2. 2. The Effects of <em>Lepidium sativum</em> Seeds on Fracture-Induced Healing Page 2 of 8 Rashad/Hurf/Thuffa, were given to L sativum in Arabic countries, including Saudi Arabia, which has the plant grown in Hijaz, AlQaseem, and the Eastern province.[7] The roots of the plant, leaves, and their seeds were used traditionally, but the effect of the seeds on fracture healing was noticed publicly in folk medicine and has been reported in rats.[10] The cost of the seeds in the local market is 20-30 Saudi riyals (5-6 Euros) per 1 kg. The average human adult weight (between 50-70 kg) requires 2-3 kg of seeds for 1 month consumption on the basis of an average daily oral intake of 75-105 g. This, of course, is very cheap when compared with the other fracture healing adjuvants, which are quite expensive. The personal clinical observation of the author in the traditional treatment of fractures, which clearly showed that L sativum seeds have marked effects on the acceleration of fracture healing in the human skeleton, has propagated interest to study this in the laboratory to document this phenomenon radiologically from callus formation and compare it with the control group for the presence or absence of any statistically significant relationships. The specific objective of this study is to prove that L sativum seeds have a positive effect on accelerating fracture healing in vivo in rabbits, which by itself supports the observation noticed in traditional medicine. This, in fact, carries a great impact for the treatment of fractures to be applied clinically in the future. Method The setting of the laboratory was sufficient to conduct this study under the direct operation and supervision of the author. Six adult New Zealand White rabbits (Oryctolagus cuniculus) of 6 months of age and weighing 4-5 kg were used and divided into 2 groups -- the control (C/no. = 3) and the test (T/no. = 3). Surgery was carried out under intramuscular general anesthesia with ketamine HCl 10-20 mg/kg body weight and xylazine 1-3 mg/10 kg body weight, exposing the midshaft of the left femur and inducing subperiosteal transverse fractures, which were then reduced and immobilized by intramedullary K-wires. All rabbits had uneventful recovery, were housed in cages, and were allowed to move freely without external support. Consequently, they were fed with a normal diet, but the test animals had, in addition, 6 g of L sativum seeds in their food daily. These seeds were obtained from the local market of the type grown in the Al-Qaseem area in Saudi Arabia from the L sativum plant (Figure 1). Figure 1. Lepidium sativum plant. Follow-up of the diet, wound care, and behavior were carried out daily, and it was observed early the next morning that the rabbits were eating all of their food before adding 6 g of the seeds in their new food. http://medgenmed.medscape.com/viewarticle/553936_print 5/1/2007 PDF created with pdfFactory Pro trial version www.pdffactory.com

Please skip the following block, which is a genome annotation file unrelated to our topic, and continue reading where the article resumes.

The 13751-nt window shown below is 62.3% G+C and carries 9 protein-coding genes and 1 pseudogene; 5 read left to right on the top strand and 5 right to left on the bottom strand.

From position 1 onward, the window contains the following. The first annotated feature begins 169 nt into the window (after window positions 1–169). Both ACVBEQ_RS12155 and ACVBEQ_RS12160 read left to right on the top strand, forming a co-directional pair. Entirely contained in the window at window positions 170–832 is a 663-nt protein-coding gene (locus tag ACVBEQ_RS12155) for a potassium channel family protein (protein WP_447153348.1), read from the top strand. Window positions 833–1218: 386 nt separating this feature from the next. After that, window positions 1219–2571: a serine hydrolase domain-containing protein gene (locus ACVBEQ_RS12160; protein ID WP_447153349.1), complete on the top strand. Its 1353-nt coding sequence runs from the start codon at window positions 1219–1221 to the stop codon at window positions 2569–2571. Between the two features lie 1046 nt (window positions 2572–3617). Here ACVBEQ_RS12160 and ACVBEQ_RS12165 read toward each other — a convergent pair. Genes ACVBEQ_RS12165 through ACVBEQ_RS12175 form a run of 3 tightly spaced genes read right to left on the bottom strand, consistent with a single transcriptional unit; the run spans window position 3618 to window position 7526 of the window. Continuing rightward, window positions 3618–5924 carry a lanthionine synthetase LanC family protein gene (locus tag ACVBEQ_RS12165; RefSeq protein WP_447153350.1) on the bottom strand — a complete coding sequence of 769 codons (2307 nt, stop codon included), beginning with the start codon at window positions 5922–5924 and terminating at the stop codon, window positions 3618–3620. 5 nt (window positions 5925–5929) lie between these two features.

3. 3. The Effects of <em>Lepidium sativum</em> Seeds on Fracture-Induced Healing Page 3 of 8 After 6 weeks postoperatively, all 6 rabbits (control and test) had their left femurs x-rayed in a nearby hospital. The study was continued as before and repeat x-rays in the same areas of the left femur were done at 12 weeks. The study was ended and the animals were sacrificed followed by collection of data, tabulation, and statistical analysis with the SPSS package. These data showed that the P values of the control and test groups at 6 weeks were P = NS, P = NS, and P < .001 in the longitudinal lateral (LL), longitudinal medial (LM), and circumferential (CM) callus measurements, respectively. The P values at 12 weeks had more significant areas of P < .043 and P < .004 in the LM and CM callus, respectively. The LL callus remained nonsignificant (P = NS). Results This study, which lasted 12 weeks from the time of surgery, divided rabbits into control (no. = 3/C1, C2, C3) and test groups (no. = 3/T1, T2, T3). Soon after their recovery from general anesthesia, the control group was fed with a normal diet, but the test animals had a normal diet plus 6 g of L sativum seeds for the whole period of the study. The results of daily follow-up showed uneventful recovery, good healing of wounds, and weight gain in all rabbits. Documentation of fracture healing in the left femur of all groups was carried out and clinically based on the presence or absence of crepitus plus abnormal movements at the fracture sites, and radiologically from the site of callus formation. X-rays of the left femur at the fracture sites in all 6 rabbits were taken in a nearby hospital on 2 occasions -- the first at 6 weeks and the second at 12 weeks postoperatively. Both groups showed good healing of fractures and intact intramedullary K-wires (Figures 2 and 3). Figure 2. X-ray of control group at 6 weeks postoperatively. http://medgenmed.medscape.com/viewarticle/553936_print 5/1/2007 PDF created with pdfFactory Pro trial version www.pdffactory.com